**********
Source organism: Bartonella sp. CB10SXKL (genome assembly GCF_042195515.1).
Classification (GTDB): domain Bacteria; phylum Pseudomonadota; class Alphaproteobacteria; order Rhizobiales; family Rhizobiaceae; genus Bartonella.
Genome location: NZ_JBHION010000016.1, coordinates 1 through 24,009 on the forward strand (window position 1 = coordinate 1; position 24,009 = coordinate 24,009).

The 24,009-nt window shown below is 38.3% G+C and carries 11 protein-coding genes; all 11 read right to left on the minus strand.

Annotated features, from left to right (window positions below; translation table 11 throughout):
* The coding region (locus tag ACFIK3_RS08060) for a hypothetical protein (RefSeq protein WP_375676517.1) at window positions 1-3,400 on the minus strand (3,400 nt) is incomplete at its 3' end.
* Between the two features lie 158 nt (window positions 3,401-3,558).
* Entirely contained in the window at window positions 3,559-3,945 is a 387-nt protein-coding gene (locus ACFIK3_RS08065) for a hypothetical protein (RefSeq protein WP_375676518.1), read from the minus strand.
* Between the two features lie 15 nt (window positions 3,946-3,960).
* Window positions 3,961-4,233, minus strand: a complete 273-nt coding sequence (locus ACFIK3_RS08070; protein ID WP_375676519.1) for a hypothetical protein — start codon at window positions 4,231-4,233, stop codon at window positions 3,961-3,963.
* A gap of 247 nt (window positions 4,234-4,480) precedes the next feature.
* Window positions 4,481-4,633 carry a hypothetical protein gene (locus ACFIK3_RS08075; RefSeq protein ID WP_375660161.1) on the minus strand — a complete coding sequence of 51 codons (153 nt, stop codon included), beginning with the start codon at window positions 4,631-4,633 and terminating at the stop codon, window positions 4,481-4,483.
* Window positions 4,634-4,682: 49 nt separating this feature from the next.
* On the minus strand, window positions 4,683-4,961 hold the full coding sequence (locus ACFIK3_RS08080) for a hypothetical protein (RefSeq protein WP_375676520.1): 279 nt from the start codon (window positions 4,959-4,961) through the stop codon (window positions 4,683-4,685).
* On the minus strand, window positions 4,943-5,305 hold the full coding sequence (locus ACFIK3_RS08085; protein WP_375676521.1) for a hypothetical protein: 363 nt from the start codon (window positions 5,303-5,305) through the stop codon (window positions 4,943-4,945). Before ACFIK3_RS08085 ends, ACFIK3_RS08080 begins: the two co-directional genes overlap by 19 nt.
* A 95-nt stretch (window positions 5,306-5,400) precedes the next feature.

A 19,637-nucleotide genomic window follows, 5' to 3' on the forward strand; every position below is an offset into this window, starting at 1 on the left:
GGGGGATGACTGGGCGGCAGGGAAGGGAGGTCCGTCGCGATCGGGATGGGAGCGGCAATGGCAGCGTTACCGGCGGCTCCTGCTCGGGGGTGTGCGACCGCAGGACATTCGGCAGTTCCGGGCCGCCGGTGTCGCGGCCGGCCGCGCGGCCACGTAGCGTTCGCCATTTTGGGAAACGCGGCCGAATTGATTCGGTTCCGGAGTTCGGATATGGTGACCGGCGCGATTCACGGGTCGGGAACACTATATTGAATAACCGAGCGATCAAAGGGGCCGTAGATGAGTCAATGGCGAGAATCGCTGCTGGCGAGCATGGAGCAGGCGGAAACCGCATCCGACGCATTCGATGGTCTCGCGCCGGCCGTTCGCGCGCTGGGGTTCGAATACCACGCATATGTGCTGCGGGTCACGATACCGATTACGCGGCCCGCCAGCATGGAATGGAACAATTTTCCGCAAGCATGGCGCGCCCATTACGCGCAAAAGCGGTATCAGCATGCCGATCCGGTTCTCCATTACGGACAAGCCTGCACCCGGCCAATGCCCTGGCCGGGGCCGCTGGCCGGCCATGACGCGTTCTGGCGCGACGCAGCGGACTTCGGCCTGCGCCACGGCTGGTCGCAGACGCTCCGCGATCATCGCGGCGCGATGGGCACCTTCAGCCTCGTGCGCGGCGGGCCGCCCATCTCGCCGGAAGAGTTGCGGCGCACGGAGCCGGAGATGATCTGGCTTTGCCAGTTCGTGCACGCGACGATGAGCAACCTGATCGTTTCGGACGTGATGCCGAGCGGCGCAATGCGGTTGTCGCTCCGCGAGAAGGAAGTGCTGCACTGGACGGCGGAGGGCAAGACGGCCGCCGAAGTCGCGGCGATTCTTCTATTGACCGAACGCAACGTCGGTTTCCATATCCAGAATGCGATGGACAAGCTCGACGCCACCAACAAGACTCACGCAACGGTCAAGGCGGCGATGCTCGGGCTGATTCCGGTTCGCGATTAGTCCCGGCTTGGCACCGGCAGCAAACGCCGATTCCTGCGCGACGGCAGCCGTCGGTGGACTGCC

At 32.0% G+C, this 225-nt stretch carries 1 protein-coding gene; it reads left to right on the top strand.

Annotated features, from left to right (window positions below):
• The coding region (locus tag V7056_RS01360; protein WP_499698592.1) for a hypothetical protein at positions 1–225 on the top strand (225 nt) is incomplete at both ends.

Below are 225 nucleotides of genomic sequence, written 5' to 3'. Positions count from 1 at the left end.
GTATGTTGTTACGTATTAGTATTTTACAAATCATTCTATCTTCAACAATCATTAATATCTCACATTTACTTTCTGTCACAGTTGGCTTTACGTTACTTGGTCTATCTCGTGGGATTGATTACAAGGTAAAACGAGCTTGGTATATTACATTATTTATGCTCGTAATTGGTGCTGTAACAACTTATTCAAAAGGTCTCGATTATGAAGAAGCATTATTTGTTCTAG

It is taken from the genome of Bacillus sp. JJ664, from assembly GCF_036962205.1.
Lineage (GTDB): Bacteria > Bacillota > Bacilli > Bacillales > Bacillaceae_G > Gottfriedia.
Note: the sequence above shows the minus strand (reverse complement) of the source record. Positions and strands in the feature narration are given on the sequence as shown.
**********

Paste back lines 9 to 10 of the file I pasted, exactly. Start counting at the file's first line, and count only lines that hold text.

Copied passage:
* Between the two features lie 15 nt (window positions 3,946-3,960).
* Window positions 3,961-4,233, minus strand: a complete 273-nt coding sequence (locus ACFIK3_RS08070; protein ID WP_375676519.1) for a hypothetical protein — start codon at window positions 4,231-4,233, stop codon at window positions 3,961-3,963.